By Richard Stoneman
From Herodotus to Freya Stark, writers were encouraged by means of Turkey, a various nation on the crossroads of heritage, for millennia. right here, Richard Stoneman describes in full of life aspect the amazing literature they produced. At a time whilst Turkey’s place at the fringe will be set to alter to a deeper involvement in Europe, the necessity to comprehend the rustic is much more compelling. the diversity of trip writing represented during this e-book indicates how, whereas political conditions could swap, the entice of Turkey continues to be constant.
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Extra info for Across the Hellespont. A Literary Guide to Turkey
The creation of the OPDA in 1881 was a result of the European pressure for debt settlement following the default in 1875. For creditors, the OPDA represented a cooperative effort to secure the repayment of foreign loans and to develop a monitoring and enforcement mechanism for future direct or indirect investments in the Empire. For the Ottoman Empire, on the other hand, the establishment of the OPDA constituted a severe blow to Ottoman pride and sovereignty. For the first time in its history, the Ottomans were forced to surrender a considerable portion of the state’s most liquid revenues to the unconditional control of a ‘foreign’ commission, which constituted a ‘state within the state’.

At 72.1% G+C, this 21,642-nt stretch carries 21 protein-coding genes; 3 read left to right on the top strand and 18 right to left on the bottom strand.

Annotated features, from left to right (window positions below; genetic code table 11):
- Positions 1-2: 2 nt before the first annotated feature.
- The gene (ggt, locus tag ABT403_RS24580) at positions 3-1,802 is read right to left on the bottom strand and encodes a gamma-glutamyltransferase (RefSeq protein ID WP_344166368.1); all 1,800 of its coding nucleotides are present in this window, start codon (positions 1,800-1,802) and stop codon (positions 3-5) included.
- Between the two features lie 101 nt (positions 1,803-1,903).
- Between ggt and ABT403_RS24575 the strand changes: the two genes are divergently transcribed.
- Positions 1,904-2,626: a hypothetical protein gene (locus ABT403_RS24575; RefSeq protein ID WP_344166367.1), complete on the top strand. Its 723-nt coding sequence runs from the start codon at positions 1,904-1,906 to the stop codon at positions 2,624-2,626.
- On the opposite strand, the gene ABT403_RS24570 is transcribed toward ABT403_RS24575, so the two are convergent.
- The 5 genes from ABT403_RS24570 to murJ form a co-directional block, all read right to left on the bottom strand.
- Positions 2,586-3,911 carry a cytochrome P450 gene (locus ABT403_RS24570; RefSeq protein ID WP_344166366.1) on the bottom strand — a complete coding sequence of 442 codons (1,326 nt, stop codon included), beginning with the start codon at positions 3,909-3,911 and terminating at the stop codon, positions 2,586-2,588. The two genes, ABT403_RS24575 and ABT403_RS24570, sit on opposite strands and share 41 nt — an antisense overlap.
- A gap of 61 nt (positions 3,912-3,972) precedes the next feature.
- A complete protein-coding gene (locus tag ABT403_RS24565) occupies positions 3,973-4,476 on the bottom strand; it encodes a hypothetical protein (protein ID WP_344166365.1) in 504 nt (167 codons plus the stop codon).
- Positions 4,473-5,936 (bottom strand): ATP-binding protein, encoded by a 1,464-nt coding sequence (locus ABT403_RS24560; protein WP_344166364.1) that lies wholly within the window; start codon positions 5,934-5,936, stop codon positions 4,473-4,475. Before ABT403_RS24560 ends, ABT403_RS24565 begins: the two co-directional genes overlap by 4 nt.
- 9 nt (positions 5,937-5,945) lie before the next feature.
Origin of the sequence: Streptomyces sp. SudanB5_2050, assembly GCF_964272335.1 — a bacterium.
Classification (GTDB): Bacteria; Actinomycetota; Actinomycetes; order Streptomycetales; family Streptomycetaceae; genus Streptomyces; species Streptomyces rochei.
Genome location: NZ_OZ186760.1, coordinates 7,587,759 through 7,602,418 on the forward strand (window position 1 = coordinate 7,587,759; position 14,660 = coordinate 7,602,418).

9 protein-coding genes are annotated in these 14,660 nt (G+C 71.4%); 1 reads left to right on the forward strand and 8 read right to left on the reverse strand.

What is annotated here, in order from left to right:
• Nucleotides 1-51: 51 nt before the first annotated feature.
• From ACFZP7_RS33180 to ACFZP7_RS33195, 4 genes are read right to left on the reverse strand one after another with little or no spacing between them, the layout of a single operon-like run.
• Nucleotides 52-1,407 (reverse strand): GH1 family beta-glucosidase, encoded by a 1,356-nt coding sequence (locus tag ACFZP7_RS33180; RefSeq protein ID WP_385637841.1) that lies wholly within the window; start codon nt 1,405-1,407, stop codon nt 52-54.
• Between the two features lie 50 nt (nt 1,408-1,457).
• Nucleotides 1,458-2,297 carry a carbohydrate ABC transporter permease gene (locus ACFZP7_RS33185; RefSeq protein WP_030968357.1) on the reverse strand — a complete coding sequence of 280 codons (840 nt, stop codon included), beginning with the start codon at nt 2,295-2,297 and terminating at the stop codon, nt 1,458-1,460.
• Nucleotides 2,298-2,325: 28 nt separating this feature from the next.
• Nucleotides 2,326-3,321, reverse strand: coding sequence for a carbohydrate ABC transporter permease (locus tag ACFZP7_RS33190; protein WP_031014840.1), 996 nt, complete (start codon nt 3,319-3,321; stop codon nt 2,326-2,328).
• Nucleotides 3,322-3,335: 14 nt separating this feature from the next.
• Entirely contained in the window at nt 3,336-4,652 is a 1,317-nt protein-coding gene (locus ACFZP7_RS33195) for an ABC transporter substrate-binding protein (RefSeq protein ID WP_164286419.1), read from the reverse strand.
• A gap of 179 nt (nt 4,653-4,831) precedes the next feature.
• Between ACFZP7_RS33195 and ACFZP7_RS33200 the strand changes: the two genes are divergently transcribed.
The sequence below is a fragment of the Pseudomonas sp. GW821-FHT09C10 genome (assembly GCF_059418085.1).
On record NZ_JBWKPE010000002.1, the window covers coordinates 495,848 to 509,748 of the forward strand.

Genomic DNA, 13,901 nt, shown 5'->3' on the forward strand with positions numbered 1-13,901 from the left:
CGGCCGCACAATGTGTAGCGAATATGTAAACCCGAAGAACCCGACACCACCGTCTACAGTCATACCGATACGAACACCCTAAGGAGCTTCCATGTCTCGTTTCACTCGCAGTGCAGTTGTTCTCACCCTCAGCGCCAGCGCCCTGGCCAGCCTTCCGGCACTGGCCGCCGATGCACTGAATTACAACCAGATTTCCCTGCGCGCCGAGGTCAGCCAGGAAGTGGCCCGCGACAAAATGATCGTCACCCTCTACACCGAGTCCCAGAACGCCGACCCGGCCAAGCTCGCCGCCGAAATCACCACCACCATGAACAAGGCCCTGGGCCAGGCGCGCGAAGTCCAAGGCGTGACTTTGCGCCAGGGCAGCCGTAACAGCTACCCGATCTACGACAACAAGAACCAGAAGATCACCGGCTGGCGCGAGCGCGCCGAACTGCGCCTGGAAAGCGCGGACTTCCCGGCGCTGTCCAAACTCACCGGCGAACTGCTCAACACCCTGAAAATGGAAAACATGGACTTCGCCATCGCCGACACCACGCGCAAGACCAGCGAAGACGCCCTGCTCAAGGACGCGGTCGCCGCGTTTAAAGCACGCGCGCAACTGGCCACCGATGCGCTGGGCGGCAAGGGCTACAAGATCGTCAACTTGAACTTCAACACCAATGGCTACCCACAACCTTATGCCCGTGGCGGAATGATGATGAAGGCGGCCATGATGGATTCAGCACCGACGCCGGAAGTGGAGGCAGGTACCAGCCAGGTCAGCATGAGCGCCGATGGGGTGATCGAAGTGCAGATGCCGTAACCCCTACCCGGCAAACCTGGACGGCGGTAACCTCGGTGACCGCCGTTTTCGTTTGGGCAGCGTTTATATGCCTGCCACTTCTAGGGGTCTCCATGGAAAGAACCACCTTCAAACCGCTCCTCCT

For the first time in its history, the Ottomans were forced to surrender a considerable portion of the state’s most liquid revenues to the unconditional control of a ‘foreign’ commission, which constituted a ‘state within the state’. Nevertheless, it is also true that the establishment of the OPDA provided an instrument for committing credibly to the terms specified in the debt contracts and to the protection of foreign investment in the Empire. This commitment created a safer environment for foreign capital and gave the Ottoman government greater access to foreign capital markets at lower risk premiums.
However, foreign capital hardly remained indifferent to the high interest rates offered by the government. 32 They borrowed from abroad and lent to the government, often enjoying substantial profits for their intermediary roles. Through this system the government continued to borrow from the local bankers at higher interest rates and avoided borrowing directly from foreign creditors. 33 It was not uncommon for European governments to demand political concessions from the borrower as a precondition to open their markets to their bonds.